4. THE "MADE IN CHINA" BRAND IS AGAIN DAMAGED
Whether it is milk products, toys, dog food, toothpaste or whatever, the
5. PRODUCT RESPONSIBILITY IS HIGH ON THE AGENDA NOW
The milk problem shows how big food companies struggle to impose food-safety standards on suppliers in the developing markets they increasingly rely on for sales growth. A lot of attention has now switched from manufacturing processes that might be described as sweatshops, to processes (and the products themselves) that can cause harm to human health. This is going to require increased attention by brands not only to first-tier, supply-chain processes but also those further down the supply chain where, in the case of both milk products and toys, the problems occurred. One might now ask whether only conducting first-tier audits will be sufficient to manage product responsibility risks in the future. And ensuring product responsibility in poorly regulated environments is going to be expensive.
6. THE WHOLE SUPPLY CHAIN IS AFFECTED
Spare a thought for people trying to run responsible businesses. Some farmers may have spiked their milk but many did not. Yet many dairy companies and farmers are now facing bankruptcy because of the scandal. Media reports are saying that many farmers can no longer sell their milk and are simply tipping it down drains. Others are said to be contemplating slaughtering their cows. It seems that the government is willing to step in to help, but what obligations do the makers of products have to those suppliers unwittingly embroiled in the scandal and possibly facing financial ruin?
7. EXPECT A TOUGHER REGULATORY ENVIRONMENT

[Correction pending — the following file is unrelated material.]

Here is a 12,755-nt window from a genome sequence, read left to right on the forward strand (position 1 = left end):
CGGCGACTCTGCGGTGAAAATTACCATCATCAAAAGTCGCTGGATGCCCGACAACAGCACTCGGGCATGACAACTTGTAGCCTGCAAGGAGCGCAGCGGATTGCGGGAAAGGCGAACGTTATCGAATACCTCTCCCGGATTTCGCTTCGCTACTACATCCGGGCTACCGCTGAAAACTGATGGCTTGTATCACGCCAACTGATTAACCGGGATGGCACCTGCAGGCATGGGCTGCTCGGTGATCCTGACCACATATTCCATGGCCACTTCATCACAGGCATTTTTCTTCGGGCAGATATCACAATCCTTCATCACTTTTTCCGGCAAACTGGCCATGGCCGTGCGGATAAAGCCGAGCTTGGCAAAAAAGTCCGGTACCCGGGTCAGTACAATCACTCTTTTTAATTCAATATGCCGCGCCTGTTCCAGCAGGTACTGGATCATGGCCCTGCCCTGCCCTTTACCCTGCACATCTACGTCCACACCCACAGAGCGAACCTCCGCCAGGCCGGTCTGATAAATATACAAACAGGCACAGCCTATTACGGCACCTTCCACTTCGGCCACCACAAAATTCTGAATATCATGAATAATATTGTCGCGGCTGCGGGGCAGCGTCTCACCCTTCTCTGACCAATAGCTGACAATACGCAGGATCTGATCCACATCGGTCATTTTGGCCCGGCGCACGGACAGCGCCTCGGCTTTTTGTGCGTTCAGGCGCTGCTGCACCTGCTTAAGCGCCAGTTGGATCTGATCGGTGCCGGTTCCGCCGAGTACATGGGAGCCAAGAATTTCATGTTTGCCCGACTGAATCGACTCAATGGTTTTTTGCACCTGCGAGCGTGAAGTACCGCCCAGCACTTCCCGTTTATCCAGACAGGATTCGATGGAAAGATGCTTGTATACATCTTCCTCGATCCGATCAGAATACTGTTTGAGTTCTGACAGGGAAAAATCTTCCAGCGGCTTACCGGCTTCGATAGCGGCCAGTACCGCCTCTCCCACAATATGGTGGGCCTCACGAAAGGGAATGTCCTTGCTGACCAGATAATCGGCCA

It is clear from what has already been said by the central government that the regulatory environment is set to become tougher. Laws are often good but not enforced for various reasons, including a lack of regulators, inept regulators and corrupt regulators. But if government is to be believed, much of that may now change and companies may face a stricter enforcement of the law. The milk industry could actually emerge much stronger, mirroring recent advances in the toy industry. Many brands may well welcome increased enforcement of regulations, but it still poses a threat where that brand’s products are made in facilities that also produce for the domestic market or non-branded goods. If a facility is closed for an infringement in its non-brand lines, where is the brand going to find the capacity to continue production? The likelihood of that happening has just become greater.
8. INVESTORS ARE RUNNING SCARED OF CHINA
9. EXPECT INCREASED TESTING
It is increasingly looking like many suppliers simply cannot be trusted to put the systems in place to ensure product safety, or if they do, fail to properly manage those systems. The inevitable consequence of this is that we are likely to see a return to more testing. That comes expensive and the inevitable question is who is going to pay and what will that do to product prices?
10. ANOTHER NAIL IN THE COFFIN OF OUTSOURCING?
This week the Wall Street Journal noted that the Chinese milk-safety scandal exposes one of the pitfalls of a key strategy of the world’s big multinational food companies: relying on local suppliers in emerging markets. Add to the scandal, the reality of increasing raw materials costs, increasing labour costs, increasing fuel and transportation costs and an increasingly worried consumer base and, all together, the future for the outsourcing model might not be looking so clear.